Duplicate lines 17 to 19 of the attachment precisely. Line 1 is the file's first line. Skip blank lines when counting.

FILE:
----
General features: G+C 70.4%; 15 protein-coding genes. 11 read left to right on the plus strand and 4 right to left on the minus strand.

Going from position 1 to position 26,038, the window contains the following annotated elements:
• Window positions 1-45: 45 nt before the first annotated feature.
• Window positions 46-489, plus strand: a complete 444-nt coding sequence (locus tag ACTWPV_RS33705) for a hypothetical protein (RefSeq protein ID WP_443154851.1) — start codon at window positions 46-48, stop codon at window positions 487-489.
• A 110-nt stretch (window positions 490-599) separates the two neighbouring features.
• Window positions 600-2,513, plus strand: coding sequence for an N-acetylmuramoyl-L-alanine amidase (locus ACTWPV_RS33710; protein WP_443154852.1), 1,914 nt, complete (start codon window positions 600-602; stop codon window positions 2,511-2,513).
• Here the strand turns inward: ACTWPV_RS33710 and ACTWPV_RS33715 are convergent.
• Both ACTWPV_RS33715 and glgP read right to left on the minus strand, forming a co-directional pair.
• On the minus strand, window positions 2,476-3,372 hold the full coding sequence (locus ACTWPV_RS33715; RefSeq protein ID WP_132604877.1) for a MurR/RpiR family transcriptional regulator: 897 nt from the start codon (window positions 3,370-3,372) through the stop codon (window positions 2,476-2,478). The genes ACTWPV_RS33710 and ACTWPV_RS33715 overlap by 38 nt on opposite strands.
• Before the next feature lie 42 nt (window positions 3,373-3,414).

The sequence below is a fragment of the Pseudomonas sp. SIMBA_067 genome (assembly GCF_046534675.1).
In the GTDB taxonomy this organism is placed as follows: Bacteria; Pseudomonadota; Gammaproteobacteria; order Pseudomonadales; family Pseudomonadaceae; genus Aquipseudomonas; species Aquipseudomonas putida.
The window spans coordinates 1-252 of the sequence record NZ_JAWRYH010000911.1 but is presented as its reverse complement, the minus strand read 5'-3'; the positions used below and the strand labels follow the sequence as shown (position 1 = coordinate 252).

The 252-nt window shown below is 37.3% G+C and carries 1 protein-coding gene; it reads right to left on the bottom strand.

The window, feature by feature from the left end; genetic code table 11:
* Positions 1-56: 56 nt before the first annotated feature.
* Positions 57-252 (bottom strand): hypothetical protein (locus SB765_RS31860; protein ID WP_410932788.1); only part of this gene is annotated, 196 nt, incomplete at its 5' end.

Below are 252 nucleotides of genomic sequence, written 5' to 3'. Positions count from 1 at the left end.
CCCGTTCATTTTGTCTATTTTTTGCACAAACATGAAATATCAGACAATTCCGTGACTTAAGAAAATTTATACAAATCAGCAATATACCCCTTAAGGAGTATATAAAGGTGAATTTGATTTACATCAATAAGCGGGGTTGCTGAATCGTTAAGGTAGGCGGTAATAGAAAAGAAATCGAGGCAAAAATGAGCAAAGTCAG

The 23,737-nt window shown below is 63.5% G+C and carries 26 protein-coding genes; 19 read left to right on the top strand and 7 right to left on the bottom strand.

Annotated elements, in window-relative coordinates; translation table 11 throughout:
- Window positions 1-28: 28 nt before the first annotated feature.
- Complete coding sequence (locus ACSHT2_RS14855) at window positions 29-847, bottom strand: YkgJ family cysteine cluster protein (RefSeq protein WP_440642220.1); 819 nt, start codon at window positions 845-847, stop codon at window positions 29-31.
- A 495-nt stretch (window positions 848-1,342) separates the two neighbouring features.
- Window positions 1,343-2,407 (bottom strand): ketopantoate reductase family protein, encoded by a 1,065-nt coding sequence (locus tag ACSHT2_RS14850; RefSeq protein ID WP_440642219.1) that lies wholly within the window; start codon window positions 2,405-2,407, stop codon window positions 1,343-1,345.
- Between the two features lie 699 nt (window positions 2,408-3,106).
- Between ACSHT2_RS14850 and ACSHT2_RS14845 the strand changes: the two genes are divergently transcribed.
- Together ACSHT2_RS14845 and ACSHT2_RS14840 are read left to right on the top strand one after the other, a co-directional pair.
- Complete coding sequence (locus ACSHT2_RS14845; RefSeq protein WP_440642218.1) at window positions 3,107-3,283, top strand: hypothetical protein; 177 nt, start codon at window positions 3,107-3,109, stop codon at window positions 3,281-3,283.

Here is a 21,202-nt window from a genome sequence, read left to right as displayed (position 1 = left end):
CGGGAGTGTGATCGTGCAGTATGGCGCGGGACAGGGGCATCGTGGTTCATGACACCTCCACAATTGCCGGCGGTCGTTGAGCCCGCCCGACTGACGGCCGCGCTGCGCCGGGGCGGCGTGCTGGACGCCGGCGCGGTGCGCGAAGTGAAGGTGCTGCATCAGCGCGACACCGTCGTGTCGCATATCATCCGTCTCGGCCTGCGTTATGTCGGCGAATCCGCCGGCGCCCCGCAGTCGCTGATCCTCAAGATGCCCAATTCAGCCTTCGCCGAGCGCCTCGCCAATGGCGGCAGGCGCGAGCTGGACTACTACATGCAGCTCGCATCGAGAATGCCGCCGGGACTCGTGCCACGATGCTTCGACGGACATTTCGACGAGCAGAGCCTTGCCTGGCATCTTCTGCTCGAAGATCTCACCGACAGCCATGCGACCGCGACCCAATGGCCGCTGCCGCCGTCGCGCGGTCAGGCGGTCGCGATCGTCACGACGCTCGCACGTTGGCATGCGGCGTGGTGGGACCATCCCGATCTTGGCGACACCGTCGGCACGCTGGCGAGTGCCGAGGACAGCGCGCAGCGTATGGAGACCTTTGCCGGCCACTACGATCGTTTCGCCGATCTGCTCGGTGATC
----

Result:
* Positions 57-252 (bottom strand): hypothetical protein (locus SB765_RS31860; protein ID WP_410932788.1); only part of this gene is annotated, 196 nt, incomplete at its 5' end.

Below are 252 nucleotides of genomic sequence, written 5' to 3'. Positions count from 1 at the left end.
CCCGTTCATTTTGTCTATTTTTTGCACAAACATGAAATATCAGACAATTCCGTGACTTAAGAAAATTTATACAAATCAGCAATATACCCCTTAAGGAGTATATAAAGGTGAATTTGATTTACATCAATAAGCGGGGTTGCTGAATCGTTAAGGTAGGCGGTAATAGAAAAGAAATCGAGGCAAAAATGAGCAAAGTCAG